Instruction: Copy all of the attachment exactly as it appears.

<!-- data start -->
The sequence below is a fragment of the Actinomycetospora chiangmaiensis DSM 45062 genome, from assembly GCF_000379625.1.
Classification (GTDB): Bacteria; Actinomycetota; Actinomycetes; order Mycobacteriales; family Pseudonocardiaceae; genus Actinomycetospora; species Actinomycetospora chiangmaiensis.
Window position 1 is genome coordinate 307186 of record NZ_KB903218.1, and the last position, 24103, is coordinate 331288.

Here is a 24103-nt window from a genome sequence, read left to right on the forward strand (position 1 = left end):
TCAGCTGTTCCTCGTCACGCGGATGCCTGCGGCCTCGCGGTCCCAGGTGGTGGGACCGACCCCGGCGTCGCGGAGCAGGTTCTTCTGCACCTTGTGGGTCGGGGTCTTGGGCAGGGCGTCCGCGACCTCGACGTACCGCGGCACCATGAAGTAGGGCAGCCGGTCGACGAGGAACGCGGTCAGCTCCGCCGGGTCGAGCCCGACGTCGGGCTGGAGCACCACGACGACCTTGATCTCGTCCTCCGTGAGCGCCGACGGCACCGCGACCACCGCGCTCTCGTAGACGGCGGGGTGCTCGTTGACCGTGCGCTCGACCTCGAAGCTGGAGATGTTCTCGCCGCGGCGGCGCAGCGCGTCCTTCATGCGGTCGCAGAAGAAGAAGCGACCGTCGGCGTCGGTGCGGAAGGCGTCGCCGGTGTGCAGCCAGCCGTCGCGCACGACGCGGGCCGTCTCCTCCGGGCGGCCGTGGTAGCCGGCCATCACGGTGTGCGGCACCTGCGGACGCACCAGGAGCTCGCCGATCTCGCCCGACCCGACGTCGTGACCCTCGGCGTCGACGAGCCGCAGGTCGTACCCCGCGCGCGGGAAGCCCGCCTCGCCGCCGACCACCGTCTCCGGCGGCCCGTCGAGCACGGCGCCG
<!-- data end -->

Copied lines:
The sequence below is a fragment of the Actinomycetospora chiangmaiensis DSM 45062 genome, from assembly GCF_000379625.1.
Classification (GTDB): Bacteria; Actinomycetota; Actinomycetes; order Mycobacteriales; family Pseudonocardiaceae; genus Actinomycetospora; species Actinomycetospora chiangmaiensis.
Window position 1 is genome coordinate 307186 of record NZ_KB903218.1, and the last position, 24103, is coordinate 331288.

Here is a 24103-nt window from a genome sequence, read left to right on the forward strand (position 1 = left end):
TCAGCTGTTCCTCGTCACGCGGATGCCTGCGGCCTCGCGGTCCCAGGTGGTGGGACCGACCCCGGCGTCGCGGAGCAGGTTCTTCTGCACCTTGTGGGTCGGGGTCTTGGGCAGGGCGTCCGCGACCTCGACGTACCGCGGCACCATGAAGTAGGGCAGCCGGTCGACGAGGAACGCGGTCAGCTCCGCCGGGTCGAGCCCGACGTCGGGCTGGAGCACCACGACGACCTTGATCTCGTCCTCCGTGAGCGCCGACGGCACCGCGACCACCGCGCTCTCGTAGACGGCGGGGTGCTCGTTGACCGTGCGCTCGACCTCGAAGCTGGAGATGTTCTCGCCGCGGCGGCGCAGCGCGTCCTTCATGCGGTCGCAGAAGAAGAAGCGACCGTCGGCGTCGGTGCGGAAGGCGTCGCCGGTGTGCAGCCAGCCGTCGCGCACGACGCGGGCCGTCTCCTCCGGGCGGCCGTGGTAGCCGGCCATCACGGTGTGCGGCACCTGCGGACGCACCAGGAGCTCGCCGATCTCGCCCGACCCGACGTCGTGACCCTCGGCGTCGACGAGCCGCAGGTCGTACCCCGCGCGCGGGAAGCCCGCCTCGCCGCCGACCACCGTCTCCGGCGGCCCGTCGAGCACGGCGCCG